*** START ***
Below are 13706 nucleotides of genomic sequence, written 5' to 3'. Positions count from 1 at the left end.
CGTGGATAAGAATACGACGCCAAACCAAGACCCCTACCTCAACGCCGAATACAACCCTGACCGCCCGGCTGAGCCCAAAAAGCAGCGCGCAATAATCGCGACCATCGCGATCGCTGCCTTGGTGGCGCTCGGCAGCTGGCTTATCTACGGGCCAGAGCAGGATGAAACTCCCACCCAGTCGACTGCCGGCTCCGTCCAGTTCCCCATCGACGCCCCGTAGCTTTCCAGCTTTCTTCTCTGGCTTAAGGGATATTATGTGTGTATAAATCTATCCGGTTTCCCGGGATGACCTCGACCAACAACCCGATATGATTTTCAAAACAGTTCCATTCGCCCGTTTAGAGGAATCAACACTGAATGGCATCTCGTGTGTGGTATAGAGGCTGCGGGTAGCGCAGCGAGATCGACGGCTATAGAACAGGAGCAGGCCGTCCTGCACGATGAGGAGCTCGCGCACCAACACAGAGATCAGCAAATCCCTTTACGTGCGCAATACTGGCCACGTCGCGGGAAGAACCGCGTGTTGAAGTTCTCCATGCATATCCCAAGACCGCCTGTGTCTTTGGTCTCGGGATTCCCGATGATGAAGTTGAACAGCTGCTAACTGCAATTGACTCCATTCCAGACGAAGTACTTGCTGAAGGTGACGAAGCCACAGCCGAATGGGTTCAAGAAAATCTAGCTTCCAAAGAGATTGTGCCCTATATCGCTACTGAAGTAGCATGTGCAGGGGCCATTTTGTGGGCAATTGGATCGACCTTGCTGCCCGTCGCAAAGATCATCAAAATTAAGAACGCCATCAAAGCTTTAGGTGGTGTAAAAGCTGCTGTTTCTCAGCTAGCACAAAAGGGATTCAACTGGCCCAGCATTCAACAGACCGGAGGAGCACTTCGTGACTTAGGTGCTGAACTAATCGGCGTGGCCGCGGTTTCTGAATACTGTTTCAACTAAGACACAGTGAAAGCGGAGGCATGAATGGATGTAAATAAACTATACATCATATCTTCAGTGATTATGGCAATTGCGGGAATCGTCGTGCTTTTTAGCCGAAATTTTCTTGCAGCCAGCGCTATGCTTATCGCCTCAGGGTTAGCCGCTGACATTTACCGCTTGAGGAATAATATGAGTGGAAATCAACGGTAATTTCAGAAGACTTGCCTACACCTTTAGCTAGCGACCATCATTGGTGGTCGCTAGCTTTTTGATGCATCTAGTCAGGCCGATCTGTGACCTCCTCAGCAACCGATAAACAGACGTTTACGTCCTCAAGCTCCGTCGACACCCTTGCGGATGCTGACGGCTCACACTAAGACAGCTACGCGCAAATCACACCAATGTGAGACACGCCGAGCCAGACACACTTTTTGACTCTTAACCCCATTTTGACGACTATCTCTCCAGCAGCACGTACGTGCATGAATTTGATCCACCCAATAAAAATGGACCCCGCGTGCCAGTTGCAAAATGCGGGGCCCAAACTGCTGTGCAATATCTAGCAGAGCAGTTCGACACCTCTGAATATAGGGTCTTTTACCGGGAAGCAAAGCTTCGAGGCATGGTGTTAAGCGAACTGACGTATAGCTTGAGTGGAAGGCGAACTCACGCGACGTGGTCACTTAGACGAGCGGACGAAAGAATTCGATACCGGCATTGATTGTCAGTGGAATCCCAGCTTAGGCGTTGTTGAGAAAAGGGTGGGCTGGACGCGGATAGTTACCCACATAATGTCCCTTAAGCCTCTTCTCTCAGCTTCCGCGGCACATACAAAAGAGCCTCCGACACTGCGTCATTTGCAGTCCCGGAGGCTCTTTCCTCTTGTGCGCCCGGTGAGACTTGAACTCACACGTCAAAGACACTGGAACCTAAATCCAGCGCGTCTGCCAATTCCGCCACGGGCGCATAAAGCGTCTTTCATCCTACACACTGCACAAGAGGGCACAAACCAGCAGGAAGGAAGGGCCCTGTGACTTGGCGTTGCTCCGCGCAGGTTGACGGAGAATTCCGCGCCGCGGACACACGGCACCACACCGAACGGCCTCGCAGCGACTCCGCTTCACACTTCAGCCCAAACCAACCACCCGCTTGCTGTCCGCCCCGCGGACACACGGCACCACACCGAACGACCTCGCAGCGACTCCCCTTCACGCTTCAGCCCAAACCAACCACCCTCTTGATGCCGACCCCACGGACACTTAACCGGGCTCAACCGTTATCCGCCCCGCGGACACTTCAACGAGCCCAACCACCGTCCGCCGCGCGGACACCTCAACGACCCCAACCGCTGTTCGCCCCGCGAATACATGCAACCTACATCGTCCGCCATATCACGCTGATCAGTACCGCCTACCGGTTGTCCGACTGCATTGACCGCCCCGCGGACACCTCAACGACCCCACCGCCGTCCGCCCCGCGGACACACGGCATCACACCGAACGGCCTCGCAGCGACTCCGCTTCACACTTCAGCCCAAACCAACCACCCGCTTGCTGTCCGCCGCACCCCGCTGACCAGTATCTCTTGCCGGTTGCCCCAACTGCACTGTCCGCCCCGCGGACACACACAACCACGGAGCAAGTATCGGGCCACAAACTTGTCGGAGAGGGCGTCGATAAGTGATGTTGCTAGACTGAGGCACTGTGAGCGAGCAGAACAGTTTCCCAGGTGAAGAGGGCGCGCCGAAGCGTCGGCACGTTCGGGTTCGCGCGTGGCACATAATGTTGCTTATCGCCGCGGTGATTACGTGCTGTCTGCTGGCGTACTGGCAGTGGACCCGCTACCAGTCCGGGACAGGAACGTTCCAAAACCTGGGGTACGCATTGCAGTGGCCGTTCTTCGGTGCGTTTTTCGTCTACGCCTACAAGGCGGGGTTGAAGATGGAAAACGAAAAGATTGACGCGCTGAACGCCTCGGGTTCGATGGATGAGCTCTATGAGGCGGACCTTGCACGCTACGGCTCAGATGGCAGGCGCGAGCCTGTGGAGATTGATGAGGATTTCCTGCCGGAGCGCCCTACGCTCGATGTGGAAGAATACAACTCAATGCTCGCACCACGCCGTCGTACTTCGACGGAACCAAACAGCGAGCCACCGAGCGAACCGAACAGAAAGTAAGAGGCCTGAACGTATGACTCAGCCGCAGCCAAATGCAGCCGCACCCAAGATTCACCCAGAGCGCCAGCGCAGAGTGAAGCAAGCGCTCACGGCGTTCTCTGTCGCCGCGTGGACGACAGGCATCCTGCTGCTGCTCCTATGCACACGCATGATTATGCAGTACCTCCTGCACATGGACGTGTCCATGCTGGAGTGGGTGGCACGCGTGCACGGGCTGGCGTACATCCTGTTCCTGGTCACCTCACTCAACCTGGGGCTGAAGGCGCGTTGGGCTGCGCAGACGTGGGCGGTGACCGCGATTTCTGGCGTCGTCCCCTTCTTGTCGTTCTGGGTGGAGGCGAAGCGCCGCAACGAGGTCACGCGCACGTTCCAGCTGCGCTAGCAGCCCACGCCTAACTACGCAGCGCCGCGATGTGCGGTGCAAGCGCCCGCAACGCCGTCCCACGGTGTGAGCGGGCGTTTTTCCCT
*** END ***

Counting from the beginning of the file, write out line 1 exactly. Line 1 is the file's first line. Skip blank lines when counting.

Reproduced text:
Below are 13706 nucleotides of genomic sequence, written 5' to 3'. Positions count from 1 at the left end.